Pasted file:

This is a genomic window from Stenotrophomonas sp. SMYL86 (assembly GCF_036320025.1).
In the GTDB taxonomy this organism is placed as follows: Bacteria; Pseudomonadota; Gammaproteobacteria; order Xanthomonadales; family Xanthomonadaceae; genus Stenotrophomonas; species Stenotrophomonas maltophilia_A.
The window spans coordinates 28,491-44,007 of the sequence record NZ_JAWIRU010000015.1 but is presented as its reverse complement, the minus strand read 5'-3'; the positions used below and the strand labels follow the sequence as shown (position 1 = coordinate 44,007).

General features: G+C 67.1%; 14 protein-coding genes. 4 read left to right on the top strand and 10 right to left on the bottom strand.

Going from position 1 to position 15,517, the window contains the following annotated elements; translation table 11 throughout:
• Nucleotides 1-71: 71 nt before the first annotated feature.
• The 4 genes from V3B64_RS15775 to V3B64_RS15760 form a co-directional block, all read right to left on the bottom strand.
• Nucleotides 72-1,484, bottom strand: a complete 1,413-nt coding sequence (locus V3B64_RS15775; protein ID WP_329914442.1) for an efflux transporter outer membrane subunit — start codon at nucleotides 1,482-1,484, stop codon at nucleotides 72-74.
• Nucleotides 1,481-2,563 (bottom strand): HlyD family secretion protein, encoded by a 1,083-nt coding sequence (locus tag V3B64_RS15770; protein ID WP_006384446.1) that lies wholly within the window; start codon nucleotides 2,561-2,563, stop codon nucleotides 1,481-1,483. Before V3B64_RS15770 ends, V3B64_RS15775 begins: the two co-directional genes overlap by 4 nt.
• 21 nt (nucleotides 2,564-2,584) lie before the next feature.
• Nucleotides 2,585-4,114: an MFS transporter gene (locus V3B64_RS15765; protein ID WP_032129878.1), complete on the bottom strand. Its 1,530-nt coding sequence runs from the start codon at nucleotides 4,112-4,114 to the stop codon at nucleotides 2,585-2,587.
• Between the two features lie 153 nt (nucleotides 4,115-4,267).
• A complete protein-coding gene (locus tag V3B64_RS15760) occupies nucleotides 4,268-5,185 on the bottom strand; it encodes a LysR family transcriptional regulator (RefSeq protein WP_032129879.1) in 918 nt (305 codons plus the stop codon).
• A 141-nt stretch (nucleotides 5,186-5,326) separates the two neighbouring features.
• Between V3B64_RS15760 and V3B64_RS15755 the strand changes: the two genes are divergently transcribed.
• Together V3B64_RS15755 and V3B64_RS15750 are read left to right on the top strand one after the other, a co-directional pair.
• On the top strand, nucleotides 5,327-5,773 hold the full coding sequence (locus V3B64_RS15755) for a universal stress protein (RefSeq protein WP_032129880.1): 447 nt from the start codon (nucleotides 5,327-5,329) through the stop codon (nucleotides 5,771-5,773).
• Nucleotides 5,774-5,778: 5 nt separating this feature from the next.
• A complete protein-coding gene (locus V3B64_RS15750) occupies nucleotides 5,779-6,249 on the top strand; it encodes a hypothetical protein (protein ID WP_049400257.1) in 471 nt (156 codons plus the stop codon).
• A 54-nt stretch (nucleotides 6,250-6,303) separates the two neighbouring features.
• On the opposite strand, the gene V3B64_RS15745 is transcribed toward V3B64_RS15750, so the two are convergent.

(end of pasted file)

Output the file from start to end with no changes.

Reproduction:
This is a genomic window from Stenotrophomonas sp. SMYL86 (assembly GCF_036320025.1).
In the GTDB taxonomy this organism is placed as follows: Bacteria; Pseudomonadota; Gammaproteobacteria; order Xanthomonadales; family Xanthomonadaceae; genus Stenotrophomonas; species Stenotrophomonas maltophilia_A.
The window spans coordinates 28,491-44,007 of the sequence record NZ_JAWIRU010000015.1 but is presented as its reverse complement, the minus strand read 5'-3'; the positions used below and the strand labels follow the sequence as shown (position 1 = coordinate 44,007).

General features: G+C 67.1%; 14 protein-coding genes. 4 read left to right on the top strand and 10 right to left on the bottom strand.

Going from position 1 to position 15,517, the window contains the following annotated elements; translation table 11 throughout:
• Nucleotides 1-71: 71 nt before the first annotated feature.
• The 4 genes from V3B64_RS15775 to V3B64_RS15760 form a co-directional block, all read right to left on the bottom strand.
• Nucleotides 72-1,484, bottom strand: a complete 1,413-nt coding sequence (locus V3B64_RS15775; protein ID WP_329914442.1) for an efflux transporter outer membrane subunit — start codon at nucleotides 1,482-1,484, stop codon at nucleotides 72-74.
• Nucleotides 1,481-2,563 (bottom strand): HlyD family secretion protein, encoded by a 1,083-nt coding sequence (locus tag V3B64_RS15770; protein ID WP_006384446.1) that lies wholly within the window; start codon nucleotides 2,561-2,563, stop codon nucleotides 1,481-1,483. Before V3B64_RS15770 ends, V3B64_RS15775 begins: the two co-directional genes overlap by 4 nt.
• 21 nt (nucleotides 2,564-2,584) lie before the next feature.
• Nucleotides 2,585-4,114: an MFS transporter gene (locus V3B64_RS15765; protein ID WP_032129878.1), complete on the bottom strand. Its 1,530-nt coding sequence runs from the start codon at nucleotides 4,112-4,114 to the stop codon at nucleotides 2,585-2,587.
• Between the two features lie 153 nt (nucleotides 4,115-4,267).
• A complete protein-coding gene (locus tag V3B64_RS15760) occupies nucleotides 4,268-5,185 on the bottom strand; it encodes a LysR family transcriptional regulator (RefSeq protein WP_032129879.1) in 918 nt (305 codons plus the stop codon).
• A 141-nt stretch (nucleotides 5,186-5,326) separates the two neighbouring features.
• Between V3B64_RS15760 and V3B64_RS15755 the strand changes: the two genes are divergently transcribed.
• Together V3B64_RS15755 and V3B64_RS15750 are read left to right on the top strand one after the other, a co-directional pair.
• On the top strand, nucleotides 5,327-5,773 hold the full coding sequence (locus V3B64_RS15755) for a universal stress protein (RefSeq protein WP_032129880.1): 447 nt from the start codon (nucleotides 5,327-5,329) through the stop codon (nucleotides 5,771-5,773).
• Nucleotides 5,774-5,778: 5 nt separating this feature from the next.
• A complete protein-coding gene (locus V3B64_RS15750) occupies nucleotides 5,779-6,249 on the top strand; it encodes a hypothetical protein (protein ID WP_049400257.1) in 471 nt (156 codons plus the stop codon).
• A 54-nt stretch (nucleotides 6,250-6,303) separates the two neighbouring features.
• On the opposite strand, the gene V3B64_RS15745 is transcribed toward V3B64_RS15750, so the two are convergent.